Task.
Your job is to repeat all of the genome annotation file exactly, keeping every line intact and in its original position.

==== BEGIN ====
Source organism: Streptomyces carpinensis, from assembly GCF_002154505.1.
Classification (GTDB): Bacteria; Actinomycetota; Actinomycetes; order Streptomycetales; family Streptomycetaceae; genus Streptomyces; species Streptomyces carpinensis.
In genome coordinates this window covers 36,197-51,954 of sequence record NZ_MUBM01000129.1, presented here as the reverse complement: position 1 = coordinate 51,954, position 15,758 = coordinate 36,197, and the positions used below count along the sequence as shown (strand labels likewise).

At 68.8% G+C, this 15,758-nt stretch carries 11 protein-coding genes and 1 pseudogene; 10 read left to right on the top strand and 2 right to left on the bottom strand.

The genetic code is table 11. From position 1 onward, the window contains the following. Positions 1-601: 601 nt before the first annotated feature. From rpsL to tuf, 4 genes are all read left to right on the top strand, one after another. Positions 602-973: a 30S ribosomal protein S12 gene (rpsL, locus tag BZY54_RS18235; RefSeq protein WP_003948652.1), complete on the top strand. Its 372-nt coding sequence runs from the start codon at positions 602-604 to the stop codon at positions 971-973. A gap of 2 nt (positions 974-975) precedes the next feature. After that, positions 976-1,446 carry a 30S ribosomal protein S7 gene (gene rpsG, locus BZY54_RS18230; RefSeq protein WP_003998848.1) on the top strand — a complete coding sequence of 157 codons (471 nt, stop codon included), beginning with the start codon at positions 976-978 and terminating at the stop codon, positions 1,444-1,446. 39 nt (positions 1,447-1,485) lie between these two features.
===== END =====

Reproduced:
Source organism: Streptomyces carpinensis, from assembly GCF_002154505.1.
Classification (GTDB): Bacteria; Actinomycetota; Actinomycetes; order Streptomycetales; family Streptomycetaceae; genus Streptomyces; species Streptomyces carpinensis.
In genome coordinates this window covers 36,197-51,954 of sequence record NZ_MUBM01000129.1, presented here as the reverse complement: position 1 = coordinate 51,954, position 15,758 = coordinate 36,197, and the positions used below count along the sequence as shown (strand labels likewise).

At 68.8% G+C, this 15,758-nt stretch carries 11 protein-coding genes and 1 pseudogene; 10 read left to right on the top strand and 2 right to left on the bottom strand.

The genetic code is table 11. From position 1 onward, the window contains the following. Positions 1-601: 601 nt before the first annotated feature. From rpsL to tuf, 4 genes are all read left to right on the top strand, one after another. Positions 602-973: a 30S ribosomal protein S12 gene (rpsL, locus tag BZY54_RS18235; RefSeq protein WP_003948652.1), complete on the top strand. Its 372-nt coding sequence runs from the start codon at positions 602-604 to the stop codon at positions 971-973. A gap of 2 nt (positions 974-975) precedes the next feature. After that, positions 976-1,446 carry a 30S ribosomal protein S7 gene (gene rpsG, locus BZY54_RS18230; RefSeq protein WP_003998848.1) on the top strand — a complete coding sequence of 157 codons (471 nt, stop codon included), beginning with the start codon at positions 976-978 and terminating at the stop codon, positions 1,444-1,446. 39 nt (positions 1,447-1,485) lie between these two features.